This could also be due to the explosion in the number of Chinese who can buy luxury goods.  A study funded by Save the Elephants showed that the price of ivory in China tripled in four years starting in 2011, as ivory destruction became more popular. The same study concluded that this led to an increase in poaching.  However, southern Africans have always been a minority within African elephant dispersal states. [ref. To reiterate this point, 19 African countries signed the « Accra Declaration » in 2006, calling for a complete ban on ivory trade, and 20 range states attended a meeting in Kenya calling for a 20-year moratorium on 2007.  A. The new U.S. ivory ban will legally end most of the U.S. ivory trade to protect elephants.
It essentially prohibits all commercial, export, and interstate import and trade of African elephant ivory, with a few exceptions. These exemptions include commercial export and interstate trade in items that meet the antiquities exemption criteria of the Endangered Species Act, as well as interstate trade in certain manufactured or handmade items containing a small (minor) amount of legally imported ivory. The final regulations came into force on July 6, 2016. For more information on the U.S. ivory ban, see Final U.S. Ivory Ban or the U.S. Fish and Wildlife Service`s Q&A. Since only 10% of illegal ivory is seized at our borders, a significant proportion of illegal ivory enters the market, where it becomes almost indistinguishable from older, legal ivory. While the U.S. ban will increase restrictions on imports, exports, and interstate ivory trade, illegal ivory will continue to enter the market until ivory markets within states are closed.
This makes it all the more important that law enforcement agencies be involved at both the state and federal levels. States can take legislative or regulatory measures to prohibit all domestic sales of ivory in order to address this enforcement challenge and stop illicit trade. Japan still imports huge quantities of ivory.  On the second point, suppose you walk into a store and see an ivory product for sale. You ask the shopkeeper when it was made and he assures you that it is old enough. But that won`t be enough with the new rules. It must now have an official document from the US Fish & Wildlife Service to back up this claim. Southern African countries continue to try to sell ivory through legal systems.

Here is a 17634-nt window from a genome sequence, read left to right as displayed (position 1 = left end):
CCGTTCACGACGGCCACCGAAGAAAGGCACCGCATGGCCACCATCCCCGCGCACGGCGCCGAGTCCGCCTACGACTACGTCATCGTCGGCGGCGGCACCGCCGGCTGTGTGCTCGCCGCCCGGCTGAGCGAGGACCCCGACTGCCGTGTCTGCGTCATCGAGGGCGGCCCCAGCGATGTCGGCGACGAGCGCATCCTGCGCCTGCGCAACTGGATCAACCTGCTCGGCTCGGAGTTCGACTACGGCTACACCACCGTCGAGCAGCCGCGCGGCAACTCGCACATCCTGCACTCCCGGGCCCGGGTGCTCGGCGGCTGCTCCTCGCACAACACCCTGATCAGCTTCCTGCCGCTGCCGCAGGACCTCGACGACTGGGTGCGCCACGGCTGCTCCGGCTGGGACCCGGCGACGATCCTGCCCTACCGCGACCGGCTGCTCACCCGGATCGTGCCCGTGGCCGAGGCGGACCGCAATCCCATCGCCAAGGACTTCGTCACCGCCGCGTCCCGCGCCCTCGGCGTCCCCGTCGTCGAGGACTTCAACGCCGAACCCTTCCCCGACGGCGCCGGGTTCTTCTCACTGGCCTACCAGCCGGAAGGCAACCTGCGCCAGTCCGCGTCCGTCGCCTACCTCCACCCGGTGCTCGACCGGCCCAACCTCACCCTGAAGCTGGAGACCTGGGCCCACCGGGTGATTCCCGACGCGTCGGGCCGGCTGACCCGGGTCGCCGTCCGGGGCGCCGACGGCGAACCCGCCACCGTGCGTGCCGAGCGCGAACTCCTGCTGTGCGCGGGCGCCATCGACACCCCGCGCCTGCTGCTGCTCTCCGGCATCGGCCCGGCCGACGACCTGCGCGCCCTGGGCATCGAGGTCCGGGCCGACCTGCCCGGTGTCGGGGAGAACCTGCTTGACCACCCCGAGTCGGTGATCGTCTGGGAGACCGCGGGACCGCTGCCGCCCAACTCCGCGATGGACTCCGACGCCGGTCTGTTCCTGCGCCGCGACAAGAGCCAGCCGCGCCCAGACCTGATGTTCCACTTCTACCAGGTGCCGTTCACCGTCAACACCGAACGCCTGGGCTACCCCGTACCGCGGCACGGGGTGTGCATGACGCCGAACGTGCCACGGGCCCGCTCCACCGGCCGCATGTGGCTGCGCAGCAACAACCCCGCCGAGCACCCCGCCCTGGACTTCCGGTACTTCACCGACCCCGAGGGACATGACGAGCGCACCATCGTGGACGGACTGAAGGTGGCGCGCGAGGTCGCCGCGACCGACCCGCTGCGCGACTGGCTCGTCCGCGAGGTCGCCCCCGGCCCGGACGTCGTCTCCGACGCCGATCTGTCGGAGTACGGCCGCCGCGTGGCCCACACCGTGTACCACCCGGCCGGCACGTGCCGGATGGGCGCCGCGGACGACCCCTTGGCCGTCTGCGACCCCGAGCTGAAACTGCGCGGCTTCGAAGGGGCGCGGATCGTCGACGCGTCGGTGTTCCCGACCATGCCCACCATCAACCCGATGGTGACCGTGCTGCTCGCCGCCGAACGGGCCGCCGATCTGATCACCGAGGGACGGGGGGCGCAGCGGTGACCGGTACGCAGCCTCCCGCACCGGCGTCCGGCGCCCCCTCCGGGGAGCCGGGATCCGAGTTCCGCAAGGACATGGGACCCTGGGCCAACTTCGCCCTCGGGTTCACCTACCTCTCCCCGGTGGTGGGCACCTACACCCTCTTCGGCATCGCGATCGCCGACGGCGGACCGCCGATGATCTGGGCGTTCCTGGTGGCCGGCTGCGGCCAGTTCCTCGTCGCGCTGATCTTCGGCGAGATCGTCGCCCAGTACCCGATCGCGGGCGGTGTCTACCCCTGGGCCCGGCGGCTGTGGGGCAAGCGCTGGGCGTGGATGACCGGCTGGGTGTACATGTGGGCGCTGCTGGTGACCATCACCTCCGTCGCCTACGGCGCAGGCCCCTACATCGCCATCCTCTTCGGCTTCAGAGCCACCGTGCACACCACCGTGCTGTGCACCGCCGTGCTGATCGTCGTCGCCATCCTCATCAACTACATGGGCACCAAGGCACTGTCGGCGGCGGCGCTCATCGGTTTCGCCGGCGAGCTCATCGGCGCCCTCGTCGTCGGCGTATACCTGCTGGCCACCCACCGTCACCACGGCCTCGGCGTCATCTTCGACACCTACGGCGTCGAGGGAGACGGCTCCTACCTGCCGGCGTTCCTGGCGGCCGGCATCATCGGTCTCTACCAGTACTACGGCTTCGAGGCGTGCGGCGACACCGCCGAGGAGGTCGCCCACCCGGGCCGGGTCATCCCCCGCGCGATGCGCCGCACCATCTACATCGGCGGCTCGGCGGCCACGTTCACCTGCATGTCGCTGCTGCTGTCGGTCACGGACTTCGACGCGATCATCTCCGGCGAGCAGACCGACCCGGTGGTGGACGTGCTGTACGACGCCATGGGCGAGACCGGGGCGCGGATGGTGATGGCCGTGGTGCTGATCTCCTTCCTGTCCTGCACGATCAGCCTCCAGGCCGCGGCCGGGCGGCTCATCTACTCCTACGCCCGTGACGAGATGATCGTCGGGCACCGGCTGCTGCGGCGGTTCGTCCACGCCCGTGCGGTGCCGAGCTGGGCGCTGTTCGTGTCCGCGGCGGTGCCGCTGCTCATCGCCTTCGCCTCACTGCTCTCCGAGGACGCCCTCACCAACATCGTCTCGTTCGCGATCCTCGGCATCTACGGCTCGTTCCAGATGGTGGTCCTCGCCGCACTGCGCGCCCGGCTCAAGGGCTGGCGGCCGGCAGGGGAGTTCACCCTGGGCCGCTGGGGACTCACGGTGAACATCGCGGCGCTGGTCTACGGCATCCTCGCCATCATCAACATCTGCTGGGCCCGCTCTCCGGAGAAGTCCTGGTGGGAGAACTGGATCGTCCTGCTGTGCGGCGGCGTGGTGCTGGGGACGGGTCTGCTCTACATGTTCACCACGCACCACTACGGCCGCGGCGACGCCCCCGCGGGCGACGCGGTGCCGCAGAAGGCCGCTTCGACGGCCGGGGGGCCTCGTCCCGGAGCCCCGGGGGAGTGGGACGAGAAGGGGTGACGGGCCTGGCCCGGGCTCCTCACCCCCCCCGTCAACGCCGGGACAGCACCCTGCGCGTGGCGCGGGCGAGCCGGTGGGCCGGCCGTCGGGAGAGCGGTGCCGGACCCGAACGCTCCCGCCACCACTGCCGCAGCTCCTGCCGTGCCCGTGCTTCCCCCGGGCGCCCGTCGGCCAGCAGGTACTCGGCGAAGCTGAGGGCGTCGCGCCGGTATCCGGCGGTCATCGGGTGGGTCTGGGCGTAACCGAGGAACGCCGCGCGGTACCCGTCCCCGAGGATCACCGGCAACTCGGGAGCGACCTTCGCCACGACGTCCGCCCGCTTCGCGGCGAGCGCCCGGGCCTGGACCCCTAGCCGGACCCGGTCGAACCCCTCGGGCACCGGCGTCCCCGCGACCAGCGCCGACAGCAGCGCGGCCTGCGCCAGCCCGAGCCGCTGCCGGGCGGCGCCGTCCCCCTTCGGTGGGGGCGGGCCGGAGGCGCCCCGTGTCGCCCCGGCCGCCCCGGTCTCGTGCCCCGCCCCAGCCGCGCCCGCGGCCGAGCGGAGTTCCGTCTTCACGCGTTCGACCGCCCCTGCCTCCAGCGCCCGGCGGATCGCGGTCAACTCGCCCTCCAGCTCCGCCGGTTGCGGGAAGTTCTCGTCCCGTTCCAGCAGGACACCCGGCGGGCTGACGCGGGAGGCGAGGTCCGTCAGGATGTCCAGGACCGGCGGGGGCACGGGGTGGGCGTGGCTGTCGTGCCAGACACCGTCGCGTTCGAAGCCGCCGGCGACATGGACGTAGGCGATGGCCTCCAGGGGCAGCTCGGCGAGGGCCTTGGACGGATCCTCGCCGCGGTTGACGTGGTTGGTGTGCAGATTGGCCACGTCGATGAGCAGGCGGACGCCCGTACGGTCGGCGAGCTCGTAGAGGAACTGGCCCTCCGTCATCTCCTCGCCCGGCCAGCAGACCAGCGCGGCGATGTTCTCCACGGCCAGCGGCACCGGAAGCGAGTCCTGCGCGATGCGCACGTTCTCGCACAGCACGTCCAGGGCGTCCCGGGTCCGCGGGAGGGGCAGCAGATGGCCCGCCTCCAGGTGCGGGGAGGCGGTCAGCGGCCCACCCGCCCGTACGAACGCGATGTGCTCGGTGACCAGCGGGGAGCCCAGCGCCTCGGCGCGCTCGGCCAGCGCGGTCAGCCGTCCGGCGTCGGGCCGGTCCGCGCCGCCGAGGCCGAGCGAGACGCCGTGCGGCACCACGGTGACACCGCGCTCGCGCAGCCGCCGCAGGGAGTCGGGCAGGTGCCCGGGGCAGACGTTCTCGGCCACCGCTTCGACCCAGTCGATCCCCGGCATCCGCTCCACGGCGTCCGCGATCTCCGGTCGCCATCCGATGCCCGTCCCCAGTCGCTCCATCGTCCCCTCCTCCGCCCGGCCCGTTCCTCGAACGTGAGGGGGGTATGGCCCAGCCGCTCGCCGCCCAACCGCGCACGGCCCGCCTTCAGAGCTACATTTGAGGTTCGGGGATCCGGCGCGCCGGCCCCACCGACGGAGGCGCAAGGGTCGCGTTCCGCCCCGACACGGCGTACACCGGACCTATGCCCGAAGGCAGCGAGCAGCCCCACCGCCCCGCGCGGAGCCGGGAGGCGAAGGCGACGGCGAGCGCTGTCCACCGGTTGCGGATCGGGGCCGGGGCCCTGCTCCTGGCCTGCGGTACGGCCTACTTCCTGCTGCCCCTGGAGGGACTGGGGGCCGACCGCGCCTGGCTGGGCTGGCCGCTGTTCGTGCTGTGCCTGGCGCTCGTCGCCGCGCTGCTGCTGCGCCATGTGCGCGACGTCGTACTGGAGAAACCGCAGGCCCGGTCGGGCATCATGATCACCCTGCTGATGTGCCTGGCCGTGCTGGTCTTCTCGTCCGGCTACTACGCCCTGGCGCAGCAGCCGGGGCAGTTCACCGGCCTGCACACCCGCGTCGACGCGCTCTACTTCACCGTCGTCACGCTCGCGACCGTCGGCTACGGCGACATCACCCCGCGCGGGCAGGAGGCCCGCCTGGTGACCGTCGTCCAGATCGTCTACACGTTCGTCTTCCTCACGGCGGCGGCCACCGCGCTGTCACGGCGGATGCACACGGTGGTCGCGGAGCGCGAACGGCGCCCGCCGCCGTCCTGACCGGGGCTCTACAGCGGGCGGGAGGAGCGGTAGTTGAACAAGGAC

In a call to overcome national interests, a group of leading elephant scientists responded in 2002 with an open letter clearly highlighting the impact of the ivory trade on other countries. They explained that the proposals to resume trade from southern Africa could not be compared to most of Africa, as they were based on a South African model where 90% of the elephant population lived in a fenced national park. They went on to describe South Africa`s wealth and its ability to enforce the law within these borders. In comparison, they made it clear that most African elephants live in poorly protected and unfenced bushes or forests. They ended their appeal by describing the poaching crisis of the 1980s, stressing that the decision to ban ivory was not made to punish southern African countries, but to save elephants in the rest of the world.  Every year, at least 20,000 African elephants are illegally killed for their tusks. A resurgence in demand for elephant ivory for decades, particularly in parts of Asia, has fueled this endemic poaching epidemic. The elephant ivory trade not only threatens the survival of this iconic species and has wider ecological consequences, but also endangers the lives and livelihoods of local people and jeopardizes national and regional security. In 1989, international trade in ivory was banned by the Convention on International Trade in Endangered Species of Wild Fauna and Flora (CITES).